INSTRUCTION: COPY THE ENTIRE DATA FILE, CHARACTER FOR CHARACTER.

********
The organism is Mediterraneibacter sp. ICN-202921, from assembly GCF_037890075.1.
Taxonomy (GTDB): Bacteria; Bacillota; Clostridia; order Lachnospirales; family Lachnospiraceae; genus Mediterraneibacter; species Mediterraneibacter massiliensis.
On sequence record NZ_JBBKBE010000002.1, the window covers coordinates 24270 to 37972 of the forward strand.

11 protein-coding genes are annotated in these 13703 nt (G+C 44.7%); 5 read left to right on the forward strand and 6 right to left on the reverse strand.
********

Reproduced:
The organism is Mediterraneibacter sp. ICN-202921, from assembly GCF_037890075.1.
Taxonomy (GTDB): Bacteria; Bacillota; Clostridia; order Lachnospirales; family Lachnospiraceae; genus Mediterraneibacter; species Mediterraneibacter massiliensis.
On sequence record NZ_JBBKBE010000002.1, the window covers coordinates 24270 to 37972 of the forward strand.

11 protein-coding genes are annotated in these 13703 nt (G+C 44.7%); 5 read left to right on the forward strand and 6 right to left on the reverse strand.